Lake Behavioral Hospital advances mental health in Lake County, Illinois
US HealthVest’s Lake Behavioral Hospital addresses shortage of mental health and addictions inpatient/outpatient services in Lake County, Illinois
According to the National Alliance on Mental Illness, one in five U.S. adults suffers from mental illness, while only 43% of adults and 51% of youth get treatment. Worse, a USA Today report shows that only 10% of the 23 million Americans with addictions receive treatment.
Despite a population of 701,000, Lake County (Illinois’ northeasternmost and third-largest county) did not have a hospital wholly dedicated to helping those suffering from mental health disorders and addictions. That is no longer the case, thanks to US HealthVest—the behavioral healthcare organization has transformed a vacant medical office building in Waukegan into a 146-bed inpatient and outpatient acute care facility dedicated exclusively to mental health and addictions treatment. As the first facility of its kind in the region, Lake Behavioral Hospital offers specialized programs for those with disorders ranging from serious chronic mental illness (e.g., schizophrenia, psychosis) to issues such as depression, anxiety, and PTSD, as well as substance abuse.
Evidence of the organization’s priority on staff and patient safety can be seen throughout the facility: a layout that enables the separation of populations (e.g., youth/adult, severe disorders/addictions), “ligature-resistant” room features to help prevent patient self-harm, and open views throughout the hospital.
The 88,000-square-foot hospital was designed by Legat Architects and built by Reed Construction in a speedy 16 and a half months at a cost of $24 million . . . minimal compared to other hospitals in the region.
“This project was challenged by an uncompromising budget and timeframe, and it demanded a high degree of technical expertise,” said US HealthVest Executive Vice President Miro Petrovic. “The end result responds to these challenges while striking the right balance between design creativity and our overall expectations.”
In 2017, the search for a suitable property brought US HealthVest to a vacant, 30-year-old medical office building on the former Vista Medical Center West campus, known locally as “the old St. Therese Hospital” from a previous manifestation. The only operating remnant of the 500,000-square-foot campus, located in the county seat of Waukegan, was the 46-bed psychiatric unit on one floor of a seven-story building.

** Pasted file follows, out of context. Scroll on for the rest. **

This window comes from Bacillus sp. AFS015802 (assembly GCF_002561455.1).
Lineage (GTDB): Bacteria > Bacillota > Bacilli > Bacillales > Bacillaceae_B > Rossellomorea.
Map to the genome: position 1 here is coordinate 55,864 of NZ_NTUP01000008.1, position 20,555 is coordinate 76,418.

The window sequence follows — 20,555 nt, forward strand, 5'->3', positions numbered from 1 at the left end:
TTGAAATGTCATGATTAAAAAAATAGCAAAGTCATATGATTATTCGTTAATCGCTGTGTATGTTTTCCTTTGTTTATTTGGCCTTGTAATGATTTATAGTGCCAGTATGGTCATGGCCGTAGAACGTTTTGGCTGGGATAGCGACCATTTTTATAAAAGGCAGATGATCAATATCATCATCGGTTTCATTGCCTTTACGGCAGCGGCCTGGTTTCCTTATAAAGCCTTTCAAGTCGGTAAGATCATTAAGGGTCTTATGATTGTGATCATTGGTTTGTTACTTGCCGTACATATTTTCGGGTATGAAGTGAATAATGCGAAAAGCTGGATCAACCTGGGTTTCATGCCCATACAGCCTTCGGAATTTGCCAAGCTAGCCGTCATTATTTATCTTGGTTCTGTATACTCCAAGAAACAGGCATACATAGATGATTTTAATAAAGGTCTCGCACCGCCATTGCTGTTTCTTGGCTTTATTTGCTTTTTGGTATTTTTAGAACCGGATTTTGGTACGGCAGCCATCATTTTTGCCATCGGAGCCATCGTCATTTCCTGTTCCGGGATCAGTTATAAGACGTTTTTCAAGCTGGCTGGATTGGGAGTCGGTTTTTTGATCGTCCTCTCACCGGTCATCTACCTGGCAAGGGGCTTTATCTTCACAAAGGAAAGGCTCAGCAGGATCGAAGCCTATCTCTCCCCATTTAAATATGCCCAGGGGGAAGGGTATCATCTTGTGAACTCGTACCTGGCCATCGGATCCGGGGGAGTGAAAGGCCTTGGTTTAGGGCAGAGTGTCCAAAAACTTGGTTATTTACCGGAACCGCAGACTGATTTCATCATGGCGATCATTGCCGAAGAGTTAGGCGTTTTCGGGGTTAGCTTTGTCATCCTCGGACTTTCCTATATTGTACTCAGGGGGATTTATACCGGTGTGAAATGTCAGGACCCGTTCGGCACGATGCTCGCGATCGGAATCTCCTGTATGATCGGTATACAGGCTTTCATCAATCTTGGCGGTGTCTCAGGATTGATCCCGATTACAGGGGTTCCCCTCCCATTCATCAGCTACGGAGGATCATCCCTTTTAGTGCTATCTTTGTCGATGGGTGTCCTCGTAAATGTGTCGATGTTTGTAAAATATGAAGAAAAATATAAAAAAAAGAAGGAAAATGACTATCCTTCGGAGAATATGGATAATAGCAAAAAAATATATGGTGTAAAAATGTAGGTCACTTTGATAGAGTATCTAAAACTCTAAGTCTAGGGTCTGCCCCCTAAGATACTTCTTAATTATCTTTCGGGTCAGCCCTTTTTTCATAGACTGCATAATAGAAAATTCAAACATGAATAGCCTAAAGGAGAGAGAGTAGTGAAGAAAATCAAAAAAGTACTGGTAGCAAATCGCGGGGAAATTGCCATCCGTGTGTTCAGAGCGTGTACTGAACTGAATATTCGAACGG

“For decades, the campus was an anchor in the community,” said Casey Frankiewicz, Legat’s director of healthcare. “Many Waukeganites were born there and saw the need for a new mental health facility. Repurposing part of the campus not only provides a much-needed service, but also plants the seed for reviving other parts of the campus.”
However, for US HealthVest to succeed, its new hospital would have to make the old medical office building more than 50 percent larger: the design called for a 58,000-square-foot renovation and 30,000-square-foot expansion. The facility was gutted down to its concrete structure with only columns and floor slabs left intact. US HealthVest, which has completed similar projects throughout the country, provided the overall layout, which Legat modified based on site restrictions, building code, and Illinois Department of Public Health (IDPH) regulations.
“The new and much larger facility has allowed us to provide additional services to more people,” said Lake Behavioral Hospital CEO Cindy DeMarco. “Compared to the old facility, the new spaces are much more spread out so patients can move around in a calming environment full of light.”
Bright, Welcoming, and Safe
The ground floor of Lake Behavioral Hospital houses public lobbies, an outpatient center, cafeteria, kitchen, fitness center, offices, and treatment rooms. During nicer weather, patients can also use two outdoor recreation/ activity spaces enclosed by 12-feet-high wood fences.
Among DeMarco’s favorite enhancements are the kitchen and dining space, where patients sit together to enjoy a meal three times a day. She also said that the courtyards provide “an ability to go outside for fresh air, which adds a therapeutic component that is essential to recovery.”